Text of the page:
The word on the street

You may wonder at the affinity amongst rich, famous, powerful and (mostly) white men — and hip hop. We may have expected an affinity between Barack Obama and rappers such as Jay-Z and Kanye West, but not Donald Trump.

To those in the know, rap gives expression to social conditions where there’s “unemployment, violent crime … drug abuse, fierce materialism, and the objectification of both men and women” (504). With its purchase in the underground economy, when you can get it, hip-hop culture depicts “work as chaotic, uncontrolled, dangerous and possibly violent” (506).

But some accomplished street artists gets rich. Writing in 2005 on the subject, Scott Crossley identifies the lyrics of rap songs as fiercely materialistic, and he alludes to a “racial reflex” that draws on a collective memory of “having once been sold as chattels” (507).

“This attitude leads to a general conception that material objects are the signs of success and has affected the hip-hop generation’s approach to love, sex, and relationships by perceiving them as being materialistic and objective” (507).

Even in 2005, Trump is the one name mentioned as an icon of wealth in Crossley’s article. According to a more recent source (The Washington Post), Trump’s name was mentioned in over 300 rap songs over a period of 30 years.

“You’d know him as a personification of wealth, an avatar of luxury, a role model, a villain, a hustler, a brand name, a punchline, a dark cloud, a bad haircut, a boss, a bigot, a king of his own reality, and fundamentally, a syllable that rhymes with “slump,” “pump” and “chump.””

Rap’s flirtation with that particular ostentatious other has fallen away now. (That 30 year awareness passed me by. Some of us only heard of him as an insistent land developer complaining about wind farms in view of his golf resort in Scotland.)

For those of us on the edge of cool, rap lyrics come across as an exercise in deixis, esoteric codes where you need to understand the context to get the message. The particular street language is explained in the Urban Dictionary as “ebonics.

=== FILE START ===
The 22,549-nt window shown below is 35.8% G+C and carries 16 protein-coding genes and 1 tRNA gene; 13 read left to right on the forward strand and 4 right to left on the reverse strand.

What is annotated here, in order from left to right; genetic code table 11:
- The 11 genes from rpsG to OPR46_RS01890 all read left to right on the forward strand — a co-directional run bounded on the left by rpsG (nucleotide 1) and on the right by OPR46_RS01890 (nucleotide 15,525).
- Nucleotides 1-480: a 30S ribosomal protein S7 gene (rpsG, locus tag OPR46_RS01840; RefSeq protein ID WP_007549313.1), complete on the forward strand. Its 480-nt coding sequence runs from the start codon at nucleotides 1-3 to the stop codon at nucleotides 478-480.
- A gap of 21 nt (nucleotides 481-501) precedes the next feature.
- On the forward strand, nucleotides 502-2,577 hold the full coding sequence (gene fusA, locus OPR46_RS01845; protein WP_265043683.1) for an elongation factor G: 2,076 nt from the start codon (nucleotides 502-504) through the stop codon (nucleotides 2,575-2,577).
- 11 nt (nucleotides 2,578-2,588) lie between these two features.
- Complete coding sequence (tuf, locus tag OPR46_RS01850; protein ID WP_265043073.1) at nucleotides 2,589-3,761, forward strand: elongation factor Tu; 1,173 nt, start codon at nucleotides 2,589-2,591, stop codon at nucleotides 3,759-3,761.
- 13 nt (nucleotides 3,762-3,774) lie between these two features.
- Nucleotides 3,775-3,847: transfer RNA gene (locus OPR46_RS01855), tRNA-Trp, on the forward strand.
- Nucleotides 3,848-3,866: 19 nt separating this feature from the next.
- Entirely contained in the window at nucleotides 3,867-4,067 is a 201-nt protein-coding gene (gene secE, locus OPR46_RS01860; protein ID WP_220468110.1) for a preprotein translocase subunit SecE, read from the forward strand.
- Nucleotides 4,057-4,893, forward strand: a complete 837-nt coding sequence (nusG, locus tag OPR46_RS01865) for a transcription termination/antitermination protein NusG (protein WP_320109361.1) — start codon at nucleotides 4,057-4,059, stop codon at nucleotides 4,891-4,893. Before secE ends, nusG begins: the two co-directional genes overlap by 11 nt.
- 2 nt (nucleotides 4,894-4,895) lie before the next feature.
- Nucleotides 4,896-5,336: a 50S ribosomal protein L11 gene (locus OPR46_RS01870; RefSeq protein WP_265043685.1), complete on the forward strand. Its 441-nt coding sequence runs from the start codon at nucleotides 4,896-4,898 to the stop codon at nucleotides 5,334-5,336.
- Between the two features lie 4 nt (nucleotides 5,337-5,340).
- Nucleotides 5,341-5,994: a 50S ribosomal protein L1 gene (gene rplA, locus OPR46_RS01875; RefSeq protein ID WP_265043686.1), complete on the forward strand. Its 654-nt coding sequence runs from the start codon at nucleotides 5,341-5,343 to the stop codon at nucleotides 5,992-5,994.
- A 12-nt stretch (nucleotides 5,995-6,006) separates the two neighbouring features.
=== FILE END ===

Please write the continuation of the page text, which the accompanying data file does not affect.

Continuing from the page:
But I was attracted to Crossley’s article not least as he appeals to the role of metaphor and metonymy in rap lyrics, that in turn give expression to aspects of street culture.

On My Block

Some rap terms invert the usual metaphorical associations with space. For example, the respectable terms of home, neighbourhood and city block are given alternative readings in rap.

According to Crossley, the rapper “Scarface uses the metaphor of the block to describe impoverished urban African American neighborhoods, neighborhoods frequently referenced as “the projects,” “the crib,” and “the bricks”” (501) connoting places of enclosure and confinement. The home is similarly constrictive, and neighborhoods “have deteriorated trust between law enforcement and hip hoppers” (510).

On My Block is the name of a song by Tupac Scarface. Crossley uses this song to drive home the rapper view of urban living, and I would say of urban spatiality. The city block in rapper metaphor loses its solidity.

Like Cockney rhyming slang, there’s the obtuse reference to the simple part of something complicated that is meant to stand in for the whole.

chromes for hubcaps, stones and chips for jewelry, paper and Benjamins for dollar bills, and wealth generally through terms like bank and trump” (508).

A sense of place

But there’s sentiment here. Through the apparent cynicism, worship of material things and nihilism, the song begins and ends with affinity to place: see smart music video on Youtube.

“On my block, we got some ‘Nam vets shell, shocked
Who never quite got right, now they inhale rocks
On my block, it’s like the world don’t exist
We stay confined to this small little section we living in
Oh my block, I wouldn’t trade it for the world
Cause I love these ghetto boys and girls
Born and raised on my block”



  • This week saw the release of the RAP sheet to advance the impeachment of Donald Trump. Here, RAP stands for Record of Arrests and Prosecutions.


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